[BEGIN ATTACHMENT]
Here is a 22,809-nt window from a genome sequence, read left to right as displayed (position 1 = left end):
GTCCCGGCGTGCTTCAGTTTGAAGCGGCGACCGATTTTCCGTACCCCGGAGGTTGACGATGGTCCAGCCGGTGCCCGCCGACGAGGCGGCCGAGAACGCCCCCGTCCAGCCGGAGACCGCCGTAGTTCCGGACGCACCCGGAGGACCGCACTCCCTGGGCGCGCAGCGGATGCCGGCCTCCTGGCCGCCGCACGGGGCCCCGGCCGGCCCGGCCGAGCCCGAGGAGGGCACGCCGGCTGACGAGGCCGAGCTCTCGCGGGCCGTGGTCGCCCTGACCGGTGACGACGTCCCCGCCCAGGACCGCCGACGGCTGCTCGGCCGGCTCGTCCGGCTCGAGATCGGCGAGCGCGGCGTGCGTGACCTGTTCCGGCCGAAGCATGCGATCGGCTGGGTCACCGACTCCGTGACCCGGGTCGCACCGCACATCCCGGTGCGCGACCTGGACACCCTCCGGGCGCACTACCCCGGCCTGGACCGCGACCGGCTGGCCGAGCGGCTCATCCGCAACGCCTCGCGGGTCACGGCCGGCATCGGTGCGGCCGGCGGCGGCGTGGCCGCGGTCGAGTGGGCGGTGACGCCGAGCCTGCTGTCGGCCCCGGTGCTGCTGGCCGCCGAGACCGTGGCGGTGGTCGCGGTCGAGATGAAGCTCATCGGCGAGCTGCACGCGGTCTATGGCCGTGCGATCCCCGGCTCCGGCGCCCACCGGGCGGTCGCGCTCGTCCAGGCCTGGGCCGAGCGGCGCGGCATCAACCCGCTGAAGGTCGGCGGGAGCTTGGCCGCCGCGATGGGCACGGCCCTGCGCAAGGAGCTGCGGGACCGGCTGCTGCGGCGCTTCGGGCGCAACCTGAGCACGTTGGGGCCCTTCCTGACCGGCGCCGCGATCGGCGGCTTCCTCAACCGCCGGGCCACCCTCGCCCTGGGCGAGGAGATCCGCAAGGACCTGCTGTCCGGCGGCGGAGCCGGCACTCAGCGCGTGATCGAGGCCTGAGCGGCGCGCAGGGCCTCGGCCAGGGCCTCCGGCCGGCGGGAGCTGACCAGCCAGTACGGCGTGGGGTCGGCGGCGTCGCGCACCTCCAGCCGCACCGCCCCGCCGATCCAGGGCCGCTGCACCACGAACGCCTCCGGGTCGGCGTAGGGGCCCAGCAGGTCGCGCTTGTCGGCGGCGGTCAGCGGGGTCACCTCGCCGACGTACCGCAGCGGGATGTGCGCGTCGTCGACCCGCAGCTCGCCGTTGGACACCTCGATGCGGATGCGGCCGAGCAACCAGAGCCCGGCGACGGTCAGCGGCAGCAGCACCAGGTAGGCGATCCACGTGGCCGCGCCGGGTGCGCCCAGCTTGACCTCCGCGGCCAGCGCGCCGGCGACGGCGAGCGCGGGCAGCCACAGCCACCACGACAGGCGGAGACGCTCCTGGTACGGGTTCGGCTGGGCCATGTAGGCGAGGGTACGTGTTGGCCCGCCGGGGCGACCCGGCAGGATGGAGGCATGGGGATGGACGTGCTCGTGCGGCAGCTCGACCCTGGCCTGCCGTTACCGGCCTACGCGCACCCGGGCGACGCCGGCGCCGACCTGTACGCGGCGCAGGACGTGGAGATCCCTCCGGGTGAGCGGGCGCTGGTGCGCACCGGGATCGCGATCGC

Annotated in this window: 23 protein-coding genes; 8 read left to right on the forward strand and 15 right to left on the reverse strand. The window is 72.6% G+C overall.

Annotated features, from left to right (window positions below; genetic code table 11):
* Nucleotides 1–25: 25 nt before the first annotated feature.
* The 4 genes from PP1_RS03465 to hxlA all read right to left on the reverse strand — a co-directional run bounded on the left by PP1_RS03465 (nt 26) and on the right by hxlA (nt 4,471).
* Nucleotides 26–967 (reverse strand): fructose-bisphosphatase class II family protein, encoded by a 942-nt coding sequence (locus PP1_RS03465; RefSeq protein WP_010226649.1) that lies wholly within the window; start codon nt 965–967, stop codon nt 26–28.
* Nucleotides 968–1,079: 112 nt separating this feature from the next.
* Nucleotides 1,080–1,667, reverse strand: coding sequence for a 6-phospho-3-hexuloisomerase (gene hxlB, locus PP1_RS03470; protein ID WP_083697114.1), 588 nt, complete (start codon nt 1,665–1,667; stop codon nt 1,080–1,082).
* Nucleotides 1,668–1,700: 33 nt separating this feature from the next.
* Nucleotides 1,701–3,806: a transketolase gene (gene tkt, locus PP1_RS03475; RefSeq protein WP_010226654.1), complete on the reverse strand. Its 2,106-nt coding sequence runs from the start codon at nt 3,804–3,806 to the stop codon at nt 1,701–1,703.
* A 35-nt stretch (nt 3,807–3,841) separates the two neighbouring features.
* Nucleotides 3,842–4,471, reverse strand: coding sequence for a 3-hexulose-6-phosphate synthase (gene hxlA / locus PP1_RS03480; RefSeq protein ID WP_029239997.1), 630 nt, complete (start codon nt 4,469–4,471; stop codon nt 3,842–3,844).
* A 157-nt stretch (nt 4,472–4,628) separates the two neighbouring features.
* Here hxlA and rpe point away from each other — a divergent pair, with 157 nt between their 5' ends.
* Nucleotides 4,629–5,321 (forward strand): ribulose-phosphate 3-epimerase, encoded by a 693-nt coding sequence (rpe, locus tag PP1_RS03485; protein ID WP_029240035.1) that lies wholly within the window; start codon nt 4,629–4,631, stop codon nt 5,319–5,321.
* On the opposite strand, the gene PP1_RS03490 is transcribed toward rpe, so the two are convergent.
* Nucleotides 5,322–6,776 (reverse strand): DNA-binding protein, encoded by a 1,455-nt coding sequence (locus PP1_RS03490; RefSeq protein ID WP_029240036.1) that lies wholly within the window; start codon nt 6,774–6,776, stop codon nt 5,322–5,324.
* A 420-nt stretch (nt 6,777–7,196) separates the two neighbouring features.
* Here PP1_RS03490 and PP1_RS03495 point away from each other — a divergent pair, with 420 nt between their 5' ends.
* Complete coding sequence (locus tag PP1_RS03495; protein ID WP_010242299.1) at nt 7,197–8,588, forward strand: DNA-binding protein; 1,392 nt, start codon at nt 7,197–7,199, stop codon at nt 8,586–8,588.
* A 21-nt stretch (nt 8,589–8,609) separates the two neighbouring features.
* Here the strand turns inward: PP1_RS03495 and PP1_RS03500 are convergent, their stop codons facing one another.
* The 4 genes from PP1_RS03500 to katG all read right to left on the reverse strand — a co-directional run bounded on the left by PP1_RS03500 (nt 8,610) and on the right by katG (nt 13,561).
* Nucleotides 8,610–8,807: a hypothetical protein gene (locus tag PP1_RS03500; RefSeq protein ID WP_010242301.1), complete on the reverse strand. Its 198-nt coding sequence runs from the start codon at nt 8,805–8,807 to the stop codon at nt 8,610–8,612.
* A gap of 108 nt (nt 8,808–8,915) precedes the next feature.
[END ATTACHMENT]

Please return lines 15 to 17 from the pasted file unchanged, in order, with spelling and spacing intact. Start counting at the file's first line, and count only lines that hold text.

* Here hxlA and rpe point away from each other — a divergent pair, with 157 nt between their 5' ends.
* Nucleotides 4,629–5,321 (forward strand): ribulose-phosphate 3-epimerase, encoded by a 693-nt coding sequence (rpe, locus tag PP1_RS03485; protein ID WP_029240035.1) that lies wholly within the window; start codon nt 4,629–4,631, stop codon nt 5,319–5,321.
* On the opposite strand, the gene PP1_RS03490 is transcribed toward rpe, so the two are convergent.